Stranded cargo ship Rena was last night at the point of breaking after suffering "substantial structural failure", risking an environmental catastrophe the taxpayer is likely to have to help pay for.

Meanwhile, the captain of the 47,000-tonne ship was on bail at a secret location, his identity suppressed for fear of vigilante action against him.

It was revealed yesterday the captain – a Fillipino – celebrated his 44th birthday the evening Rena ploughed into Astrolabe Reef. It is not known whether alcohol was a factor in the crash.

Clean up
LONG JOB: Volunteers help clean up the oil from the beach at Mt Maunganui.
Oil residues on Omanu beach at the 5 1/2 km beach entry point, Tuesday morning.
DEBRIS: Oil residues on Omanu beach at the 5 1/2 km beach entry point, Tuesday morning. Photographer Todd Murdoch says: 'I could smell the oil close to my house which is located 1km back from the beach.'
Oil on the beach near Mount Maunganui.
Oil on the beach near Mount Maunganui.
Sunny, 9 years, with his dead fish on Mt Maunganui beach.
Sunny, 9 years, with his dead fish on Mt Maunganui beach.
rena oil spill on Mt Maunganui Beach
Tauranga resident Chris Munro on Mt Maunganui beach, Wednesday morning.
penguin
COVERED: A bird lies dead on Mt Maunganui beach today.
Penguin
UNSURVIVABLE: A bird that has been washed up on the beach, coated in oil.
Papamoa
CASUALTY: One of the penguins that died following the oil spill. This was found at Papamoa just after high tide today.
Public meeting in Tauranga to discuss the unfolding disaster.
Environment Minister Nick Smith (centre) and Transport Minister Steven Joyce (right) at a public meeting in Tauranga to discuss the unfolding disaster.
Papamoa clean up
CLEAN-UP: Volunteers help clean up the oil from the beach at Papamoa
Papamoa clean up
CLEAN-UP: Volunteers collecting oil sludge from the beach at Papamoa
Papamoa clean up
CLEAN-UP: Papamoa beach is covered with oil sludge
Papamoa clean up
SPOILED: Papamoa beach is covered in oil
Albatros
CRIPPLED: A wandering albatross covered in oil in Tauranga
Albatros
SOILED: Oil blobs at the Maketu shoreline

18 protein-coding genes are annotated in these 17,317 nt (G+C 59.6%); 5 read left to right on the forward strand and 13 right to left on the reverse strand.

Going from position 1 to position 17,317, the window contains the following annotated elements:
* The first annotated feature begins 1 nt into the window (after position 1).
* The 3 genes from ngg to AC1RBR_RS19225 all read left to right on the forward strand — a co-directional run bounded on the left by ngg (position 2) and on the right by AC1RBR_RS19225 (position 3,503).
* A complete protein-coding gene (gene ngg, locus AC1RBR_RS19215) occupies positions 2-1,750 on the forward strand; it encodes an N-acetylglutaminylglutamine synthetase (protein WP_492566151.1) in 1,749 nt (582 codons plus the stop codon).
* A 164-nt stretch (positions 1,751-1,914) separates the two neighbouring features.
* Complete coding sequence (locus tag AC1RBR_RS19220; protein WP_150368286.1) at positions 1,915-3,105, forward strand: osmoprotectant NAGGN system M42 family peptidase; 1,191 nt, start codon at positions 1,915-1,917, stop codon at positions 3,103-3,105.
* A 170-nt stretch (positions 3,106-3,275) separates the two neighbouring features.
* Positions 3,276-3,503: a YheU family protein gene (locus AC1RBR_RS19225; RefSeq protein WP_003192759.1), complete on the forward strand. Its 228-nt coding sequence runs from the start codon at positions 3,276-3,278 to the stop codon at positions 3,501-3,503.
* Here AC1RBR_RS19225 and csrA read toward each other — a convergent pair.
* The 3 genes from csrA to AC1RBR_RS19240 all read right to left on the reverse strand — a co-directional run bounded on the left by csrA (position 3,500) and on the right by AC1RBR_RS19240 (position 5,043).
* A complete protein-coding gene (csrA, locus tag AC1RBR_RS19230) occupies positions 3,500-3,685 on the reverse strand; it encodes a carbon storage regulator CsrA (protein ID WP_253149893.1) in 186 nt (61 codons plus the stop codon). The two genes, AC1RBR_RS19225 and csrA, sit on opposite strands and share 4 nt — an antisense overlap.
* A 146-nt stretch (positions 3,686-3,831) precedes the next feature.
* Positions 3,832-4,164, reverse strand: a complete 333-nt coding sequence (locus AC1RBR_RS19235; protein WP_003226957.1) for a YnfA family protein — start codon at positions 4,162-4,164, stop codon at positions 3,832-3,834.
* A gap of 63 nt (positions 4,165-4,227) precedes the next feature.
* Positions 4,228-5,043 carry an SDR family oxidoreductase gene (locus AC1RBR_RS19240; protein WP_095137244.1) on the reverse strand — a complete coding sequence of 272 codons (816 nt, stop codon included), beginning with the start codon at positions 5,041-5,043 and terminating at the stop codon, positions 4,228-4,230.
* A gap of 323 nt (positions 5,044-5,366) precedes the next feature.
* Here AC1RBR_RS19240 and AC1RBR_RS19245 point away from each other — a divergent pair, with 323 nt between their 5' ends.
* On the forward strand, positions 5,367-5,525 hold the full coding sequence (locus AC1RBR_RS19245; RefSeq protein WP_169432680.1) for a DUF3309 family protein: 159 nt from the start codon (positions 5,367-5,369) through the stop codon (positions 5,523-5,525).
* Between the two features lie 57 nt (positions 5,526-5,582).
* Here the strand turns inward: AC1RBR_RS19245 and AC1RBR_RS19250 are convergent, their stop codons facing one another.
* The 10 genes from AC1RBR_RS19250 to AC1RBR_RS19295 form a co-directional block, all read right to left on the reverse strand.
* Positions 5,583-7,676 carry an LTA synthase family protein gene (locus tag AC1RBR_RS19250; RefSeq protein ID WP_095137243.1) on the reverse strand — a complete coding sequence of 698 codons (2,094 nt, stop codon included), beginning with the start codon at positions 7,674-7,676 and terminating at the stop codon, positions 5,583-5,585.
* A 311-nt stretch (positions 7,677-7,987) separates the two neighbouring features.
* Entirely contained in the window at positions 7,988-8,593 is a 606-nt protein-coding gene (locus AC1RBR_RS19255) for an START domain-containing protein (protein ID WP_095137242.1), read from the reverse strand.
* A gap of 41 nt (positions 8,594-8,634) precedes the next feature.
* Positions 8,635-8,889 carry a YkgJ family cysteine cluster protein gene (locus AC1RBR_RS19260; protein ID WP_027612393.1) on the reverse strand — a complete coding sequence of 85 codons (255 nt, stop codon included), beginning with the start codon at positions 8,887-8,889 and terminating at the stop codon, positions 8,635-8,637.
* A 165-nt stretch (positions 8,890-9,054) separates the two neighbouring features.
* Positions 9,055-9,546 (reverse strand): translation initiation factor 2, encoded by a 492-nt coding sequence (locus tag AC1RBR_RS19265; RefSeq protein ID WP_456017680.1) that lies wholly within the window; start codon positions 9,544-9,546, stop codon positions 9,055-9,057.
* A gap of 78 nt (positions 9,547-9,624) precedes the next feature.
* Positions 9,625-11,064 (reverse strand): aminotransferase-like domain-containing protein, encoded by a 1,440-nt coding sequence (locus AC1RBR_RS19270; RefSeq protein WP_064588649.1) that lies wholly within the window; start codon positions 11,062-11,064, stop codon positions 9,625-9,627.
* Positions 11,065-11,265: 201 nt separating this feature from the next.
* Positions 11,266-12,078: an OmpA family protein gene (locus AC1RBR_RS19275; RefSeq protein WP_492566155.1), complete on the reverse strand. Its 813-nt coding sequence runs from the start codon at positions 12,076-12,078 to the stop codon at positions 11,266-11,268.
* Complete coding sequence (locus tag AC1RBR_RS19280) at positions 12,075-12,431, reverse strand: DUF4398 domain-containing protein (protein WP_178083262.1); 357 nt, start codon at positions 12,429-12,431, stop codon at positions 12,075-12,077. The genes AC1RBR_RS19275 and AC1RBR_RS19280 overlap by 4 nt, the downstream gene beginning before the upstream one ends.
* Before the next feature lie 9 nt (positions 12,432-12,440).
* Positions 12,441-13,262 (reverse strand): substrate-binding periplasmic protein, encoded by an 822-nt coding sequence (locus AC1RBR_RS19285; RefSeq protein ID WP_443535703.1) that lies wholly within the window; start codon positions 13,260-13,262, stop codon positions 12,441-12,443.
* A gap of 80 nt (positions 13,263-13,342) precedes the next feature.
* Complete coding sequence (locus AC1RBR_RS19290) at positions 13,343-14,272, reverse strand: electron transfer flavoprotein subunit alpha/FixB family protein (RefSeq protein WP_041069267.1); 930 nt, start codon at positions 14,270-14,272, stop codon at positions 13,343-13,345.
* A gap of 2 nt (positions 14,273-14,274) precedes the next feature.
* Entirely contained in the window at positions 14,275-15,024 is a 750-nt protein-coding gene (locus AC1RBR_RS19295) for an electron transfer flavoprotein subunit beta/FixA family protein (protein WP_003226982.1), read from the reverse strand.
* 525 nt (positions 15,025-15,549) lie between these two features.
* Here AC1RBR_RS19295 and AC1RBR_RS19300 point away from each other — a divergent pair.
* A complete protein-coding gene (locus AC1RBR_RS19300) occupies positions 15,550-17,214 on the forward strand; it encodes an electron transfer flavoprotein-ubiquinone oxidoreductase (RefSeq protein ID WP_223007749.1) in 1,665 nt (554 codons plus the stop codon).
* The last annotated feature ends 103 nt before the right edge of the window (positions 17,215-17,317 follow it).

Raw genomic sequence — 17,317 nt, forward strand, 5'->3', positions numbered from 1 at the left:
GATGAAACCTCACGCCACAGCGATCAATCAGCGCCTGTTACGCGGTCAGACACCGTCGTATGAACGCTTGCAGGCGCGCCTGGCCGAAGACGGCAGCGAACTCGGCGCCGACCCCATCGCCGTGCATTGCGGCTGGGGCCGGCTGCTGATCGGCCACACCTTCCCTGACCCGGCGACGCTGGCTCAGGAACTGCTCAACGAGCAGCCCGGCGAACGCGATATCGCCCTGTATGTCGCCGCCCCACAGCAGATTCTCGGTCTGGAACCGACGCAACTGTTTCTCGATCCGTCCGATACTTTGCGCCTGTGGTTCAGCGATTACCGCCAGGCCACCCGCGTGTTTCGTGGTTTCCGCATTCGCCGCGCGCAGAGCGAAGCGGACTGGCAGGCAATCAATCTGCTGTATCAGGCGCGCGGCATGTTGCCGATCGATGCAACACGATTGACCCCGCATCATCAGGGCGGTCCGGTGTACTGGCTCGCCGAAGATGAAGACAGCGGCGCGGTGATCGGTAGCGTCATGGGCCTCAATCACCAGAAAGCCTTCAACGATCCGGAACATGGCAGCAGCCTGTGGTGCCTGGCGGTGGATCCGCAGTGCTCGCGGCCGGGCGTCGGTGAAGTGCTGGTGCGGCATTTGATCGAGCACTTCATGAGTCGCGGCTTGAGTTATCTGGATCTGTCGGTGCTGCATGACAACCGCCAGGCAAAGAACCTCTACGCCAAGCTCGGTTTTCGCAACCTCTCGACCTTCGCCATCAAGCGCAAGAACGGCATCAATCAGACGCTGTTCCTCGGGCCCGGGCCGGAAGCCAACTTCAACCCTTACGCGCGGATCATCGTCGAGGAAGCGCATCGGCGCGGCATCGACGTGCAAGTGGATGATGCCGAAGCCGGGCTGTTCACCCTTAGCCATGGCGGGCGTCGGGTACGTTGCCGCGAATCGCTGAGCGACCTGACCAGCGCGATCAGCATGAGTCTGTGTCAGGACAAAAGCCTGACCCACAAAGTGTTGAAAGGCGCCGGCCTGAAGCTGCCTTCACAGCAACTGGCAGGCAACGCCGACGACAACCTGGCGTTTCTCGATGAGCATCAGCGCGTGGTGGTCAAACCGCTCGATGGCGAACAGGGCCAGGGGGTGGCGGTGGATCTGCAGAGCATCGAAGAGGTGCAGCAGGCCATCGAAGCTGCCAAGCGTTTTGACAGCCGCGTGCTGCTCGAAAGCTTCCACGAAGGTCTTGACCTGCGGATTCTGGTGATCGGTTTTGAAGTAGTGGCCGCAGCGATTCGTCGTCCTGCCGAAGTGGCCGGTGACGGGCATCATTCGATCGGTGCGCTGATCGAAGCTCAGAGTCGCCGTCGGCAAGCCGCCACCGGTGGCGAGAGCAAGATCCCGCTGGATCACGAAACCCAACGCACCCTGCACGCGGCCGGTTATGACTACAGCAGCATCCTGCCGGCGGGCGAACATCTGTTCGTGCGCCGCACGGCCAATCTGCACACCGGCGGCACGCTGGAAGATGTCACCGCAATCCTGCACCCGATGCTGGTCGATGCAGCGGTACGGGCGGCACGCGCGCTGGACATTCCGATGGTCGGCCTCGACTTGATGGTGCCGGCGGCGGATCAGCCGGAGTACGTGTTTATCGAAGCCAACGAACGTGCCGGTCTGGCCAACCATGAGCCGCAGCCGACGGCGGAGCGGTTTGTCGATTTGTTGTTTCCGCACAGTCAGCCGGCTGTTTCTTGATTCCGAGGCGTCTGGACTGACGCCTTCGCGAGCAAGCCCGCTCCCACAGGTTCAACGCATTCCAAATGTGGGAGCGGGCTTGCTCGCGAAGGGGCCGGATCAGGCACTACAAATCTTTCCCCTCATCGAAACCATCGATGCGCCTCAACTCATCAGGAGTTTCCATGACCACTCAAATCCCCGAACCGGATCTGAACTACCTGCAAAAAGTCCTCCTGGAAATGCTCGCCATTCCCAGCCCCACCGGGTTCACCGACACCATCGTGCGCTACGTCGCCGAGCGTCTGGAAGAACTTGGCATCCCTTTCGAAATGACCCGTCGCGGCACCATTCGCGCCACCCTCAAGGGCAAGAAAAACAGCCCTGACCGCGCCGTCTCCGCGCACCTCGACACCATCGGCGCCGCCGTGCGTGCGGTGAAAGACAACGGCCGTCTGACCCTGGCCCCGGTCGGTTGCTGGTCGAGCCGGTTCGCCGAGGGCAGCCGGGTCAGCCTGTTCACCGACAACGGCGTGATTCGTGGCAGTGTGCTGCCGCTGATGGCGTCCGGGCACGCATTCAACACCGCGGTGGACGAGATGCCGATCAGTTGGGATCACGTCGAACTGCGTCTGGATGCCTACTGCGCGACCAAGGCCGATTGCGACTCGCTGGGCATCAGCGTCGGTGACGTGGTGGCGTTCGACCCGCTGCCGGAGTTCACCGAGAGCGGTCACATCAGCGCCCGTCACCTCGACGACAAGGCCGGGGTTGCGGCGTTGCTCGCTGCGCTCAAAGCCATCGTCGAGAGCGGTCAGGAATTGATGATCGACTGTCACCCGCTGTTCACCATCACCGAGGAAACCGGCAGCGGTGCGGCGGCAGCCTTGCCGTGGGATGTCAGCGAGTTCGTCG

Clean up
WAITING COLLECTION: Scores of bags full of oil await collection in Papamoa.
Clean up
LOADING: Bags full of oil are collected from the beach at Papamoa.
Oil washes up on Papamoa Beach.
Oil washes up on Papamoa Beach.
Container on Mt maunganui beach
A container from the stricken Rena, washed up on Mt Maunganui Beach, Thursday October 13.
Container on Mt Maunganui beach
A woman walks past a container from the stricken Rena, washed up on Mt Maunganui Beach, Thursday October 13.
Container on Mt Maunganui beach
A man walks on Mt Maunganui Beach, with a container from the stricken Rena in the distance, Thursday October 13.
The bleak scene as containers wash up on Mt Maunganui beach.
The bleak scene as containers wash up on Mt Maunganui beach.
Police check a container that has washed up on Mt Maunganui beach.
Police check a container that has washed up on Mt Maunganui beach.
Packets off meat patties from a container off the Rena have washed up on Mt Maunganui beach.
Packets of meat patties from a container off the Rena have washed up on Mt Maunganui beach.
Papamoa Beach oil clean-up
The clean-up operation on Papamoa Beach, Thursday October 13.
Papamoa Beach
Oil on Papamoa Beach, Thursday October 13.
Containers at Papamoa Beach
Containers washed up at Papamoa Beach, Thursday October 13.
Containers at Papamoa Beach
Two containers seen at Papamoa Beach on Thursday October 13.
Oil booms are prepared at the Maketu Estuary in the Bay of Plenty, Thursday October 13.
Oil booms are prepared at the Maketu Estuary in the Bay of Plenty, Thursday October 13.
Territorial soldiers from Auckland clean up Papamoa Beach, near Tauranga, Thursday October 13.
Territorial soldiers from Auckland clean up Papamoa Beach, near Tauranga, Thursday October 13.
Oil scooped from the surface of the water inside the Rena shipwreck's 1km exclusion zone.
Oil scooped from the surface of the water inside the Rena shipwreck's 1km exclusion zone.
Rena container
STRANDED: One of the Rena's broken containers which washed up on Mt Maunganui beach. Pictured Friday, October 14.
Rena container
PULLED ASHORE: One of the Rena's broken containers which washed up on Mt Maunganui beach. Pictured Friday, October 14.
Rena container
SALVAGE:Containers sit in the water on Mt Maunganui beach. Pictured Friday, October 14.
Rena containers
SCATTERED: Containers on the beach just south of Mount Maunganui.
Rena penguin
A little blue penguin awaits transportation to the National Oiled Wildlife Recovery Centre in Tauranga.
Rena Container
ON THE MOVE: A container is hauled off the beach.
John Key Rena
Prime Minister John Key attended a public meeting in Papamoa and went in a helicopter to see the Rena.
Container Rena
Containers on Mount Maunganui Beach.
Volunteers clean up packets of burger patties from the broken contanier washed up on Mount Maunganui Beach.
Volunteers clean up packets of burger patties from the broken container washed up on Mount Maunganui Beach.